Washington DC has had restrictions on the heights of its buildings
since the first year of its existence, thanks to its namesake -- George Washington himself laid down a limit of 40 feet in 1791 (and then suspended the limits, as did several of his successors). The limits waxed and waned over the next century or so until the U.S. Congress, in its capacity as the over-government of America's capital, laid down the Heights of Buildings Act of 1910
, setting the upper limit of any building at 130 feet. Now that the city is gaining population again (for the first time since the 1950s), developers and officials may be looking to release the federal height restrictions and give control to the city government
(which already has zoning limits in various areas that further restrict heights). The WaPo provides a visualization
demonstrating what the skyline might look like if the limits are raised, or even if areas filled out to the current Height Act maximums.
posted by Etrigan
on Sep 14, 2013 -
In 1972, Washington, DC opened the doors
to the HD Woodson Senior High School. It was the city's first new school in twelve years, and the first to be constructed after riots devastated
the city in 1968. Like its sister school across town, it had been built to withstand
another riot, and protect its students within its fortress-like walls. For a time, it stood as the pride and joy of the city's school system, featuring a diverse range of academic and vocational programs in a state of the art 8-story building complete with escalators, science labs, and a six-lane pool; a symbol of hope for a downtrodden community. By 2008, however, things had gone horribly, horribly wrong.
The building was literally crumbling, many of its original facilities had closed due to neglect, only 13% of sophomores were proficient in reading or mathematics, and violence was a daily concern. Facing no other choice, the city closed the school in 2008, and demolished
the brutalist structure shortly thereafter.
After a three year series of delays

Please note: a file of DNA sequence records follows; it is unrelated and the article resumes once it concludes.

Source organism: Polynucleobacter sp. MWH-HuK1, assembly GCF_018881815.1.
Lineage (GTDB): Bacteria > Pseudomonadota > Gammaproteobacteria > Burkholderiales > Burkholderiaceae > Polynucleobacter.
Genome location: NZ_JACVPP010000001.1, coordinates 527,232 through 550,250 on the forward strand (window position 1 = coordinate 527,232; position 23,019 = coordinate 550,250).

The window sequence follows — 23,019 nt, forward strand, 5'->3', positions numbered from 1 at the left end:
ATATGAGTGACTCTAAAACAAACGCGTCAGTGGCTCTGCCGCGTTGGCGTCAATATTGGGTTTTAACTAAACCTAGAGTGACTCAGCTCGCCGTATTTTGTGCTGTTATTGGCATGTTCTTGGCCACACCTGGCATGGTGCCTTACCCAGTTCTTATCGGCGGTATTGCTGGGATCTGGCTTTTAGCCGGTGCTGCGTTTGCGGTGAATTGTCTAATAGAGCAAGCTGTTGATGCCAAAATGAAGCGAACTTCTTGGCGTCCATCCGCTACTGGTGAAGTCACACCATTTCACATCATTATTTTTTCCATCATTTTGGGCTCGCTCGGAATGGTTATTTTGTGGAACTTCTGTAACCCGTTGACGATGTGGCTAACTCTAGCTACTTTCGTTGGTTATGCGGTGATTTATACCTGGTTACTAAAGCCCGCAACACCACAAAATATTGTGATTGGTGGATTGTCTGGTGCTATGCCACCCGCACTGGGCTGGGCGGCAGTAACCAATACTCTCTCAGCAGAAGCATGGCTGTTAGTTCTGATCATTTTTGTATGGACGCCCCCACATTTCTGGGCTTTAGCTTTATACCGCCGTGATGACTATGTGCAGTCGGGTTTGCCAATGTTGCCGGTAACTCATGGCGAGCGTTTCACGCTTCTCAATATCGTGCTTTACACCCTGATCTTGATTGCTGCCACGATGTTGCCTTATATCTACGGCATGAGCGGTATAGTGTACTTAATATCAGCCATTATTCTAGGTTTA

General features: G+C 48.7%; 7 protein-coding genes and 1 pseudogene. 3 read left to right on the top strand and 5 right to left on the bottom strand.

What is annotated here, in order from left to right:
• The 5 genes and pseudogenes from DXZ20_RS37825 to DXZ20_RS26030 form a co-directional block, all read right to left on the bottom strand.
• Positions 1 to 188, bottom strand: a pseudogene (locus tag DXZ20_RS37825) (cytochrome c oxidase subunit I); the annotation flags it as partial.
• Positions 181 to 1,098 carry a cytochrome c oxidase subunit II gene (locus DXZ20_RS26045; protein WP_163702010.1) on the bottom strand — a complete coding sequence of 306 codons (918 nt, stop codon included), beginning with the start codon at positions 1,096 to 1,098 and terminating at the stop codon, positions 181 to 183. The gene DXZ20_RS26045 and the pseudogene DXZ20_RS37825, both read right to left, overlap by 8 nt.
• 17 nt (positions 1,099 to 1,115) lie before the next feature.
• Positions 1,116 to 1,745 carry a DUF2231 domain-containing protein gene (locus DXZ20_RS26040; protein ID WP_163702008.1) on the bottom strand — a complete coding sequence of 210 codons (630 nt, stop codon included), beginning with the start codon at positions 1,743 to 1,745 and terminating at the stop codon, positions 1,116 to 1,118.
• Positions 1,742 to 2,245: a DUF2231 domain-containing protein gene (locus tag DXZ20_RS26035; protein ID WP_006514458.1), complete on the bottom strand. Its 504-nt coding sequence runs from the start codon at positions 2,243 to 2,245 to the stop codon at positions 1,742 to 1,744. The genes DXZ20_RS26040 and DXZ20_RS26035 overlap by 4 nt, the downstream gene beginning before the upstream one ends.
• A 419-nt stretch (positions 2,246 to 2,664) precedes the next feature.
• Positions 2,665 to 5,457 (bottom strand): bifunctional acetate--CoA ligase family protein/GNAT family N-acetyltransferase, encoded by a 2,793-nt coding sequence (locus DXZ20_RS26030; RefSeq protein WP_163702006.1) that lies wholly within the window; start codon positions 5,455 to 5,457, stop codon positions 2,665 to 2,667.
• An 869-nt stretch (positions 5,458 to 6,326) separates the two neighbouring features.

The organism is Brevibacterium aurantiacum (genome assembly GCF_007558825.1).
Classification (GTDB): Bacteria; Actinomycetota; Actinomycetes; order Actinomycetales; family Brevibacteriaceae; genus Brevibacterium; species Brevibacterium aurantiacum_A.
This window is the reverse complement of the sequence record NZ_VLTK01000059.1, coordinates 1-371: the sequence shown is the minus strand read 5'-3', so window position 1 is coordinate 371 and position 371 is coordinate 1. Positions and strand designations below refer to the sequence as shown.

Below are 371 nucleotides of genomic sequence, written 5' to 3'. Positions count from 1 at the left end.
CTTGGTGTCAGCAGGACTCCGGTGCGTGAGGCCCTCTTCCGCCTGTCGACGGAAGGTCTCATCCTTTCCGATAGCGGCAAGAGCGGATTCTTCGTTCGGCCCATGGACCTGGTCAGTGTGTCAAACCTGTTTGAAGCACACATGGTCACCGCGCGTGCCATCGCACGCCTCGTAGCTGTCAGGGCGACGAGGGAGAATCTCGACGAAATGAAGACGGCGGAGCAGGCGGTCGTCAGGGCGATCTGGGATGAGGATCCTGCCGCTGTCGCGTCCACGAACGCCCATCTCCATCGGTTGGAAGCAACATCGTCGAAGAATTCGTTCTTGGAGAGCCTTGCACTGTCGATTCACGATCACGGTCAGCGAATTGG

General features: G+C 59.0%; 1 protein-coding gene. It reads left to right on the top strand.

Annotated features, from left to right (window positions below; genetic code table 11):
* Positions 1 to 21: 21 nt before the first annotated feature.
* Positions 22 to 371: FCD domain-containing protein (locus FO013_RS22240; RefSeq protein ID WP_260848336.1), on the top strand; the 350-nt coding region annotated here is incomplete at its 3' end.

, next week, students will begin classes
in the newly reconstructed
HD Woodson High School; a 3-story state of the art building complete with elevators, science labs, and an eight-lane pool; a symbol of hope for a downtrodden community -- leading many to question: Will it work this time? The correlation between architecture and academic performance is not well-studied, and previous efforts
have been inconclusive at best.
posted by schmod
on Aug 18, 2011 -
Victorian Secrets of Washington, D.C.:
and thoughtful essays
documenting one man's fight to draw attention to D.C.'s neglected architectural heritage: "This site won't be much of a beauty pagent because we 'll concentrate on buildings that are vacant, abandoned, deteriorated, distressed, or just plain at risk because they are standing in the path of development . . . if even one Victorian finds an angel because of our page, we'll consider it a thousand percent return on investment."
posted by ryanshepard
on Feb 14, 2003 -
The Dark Side
of the Washington National Cathedral. Is this real? If so, why would they put an icon of evil on the outside of this place, "intended for national purposes, such as public prayer, thanksgiving, funeral orations, etc.,and assigned to the special use of no particular Sect of denomination, but equally open to all."
posted by zanpo
on Dec 20, 2001 -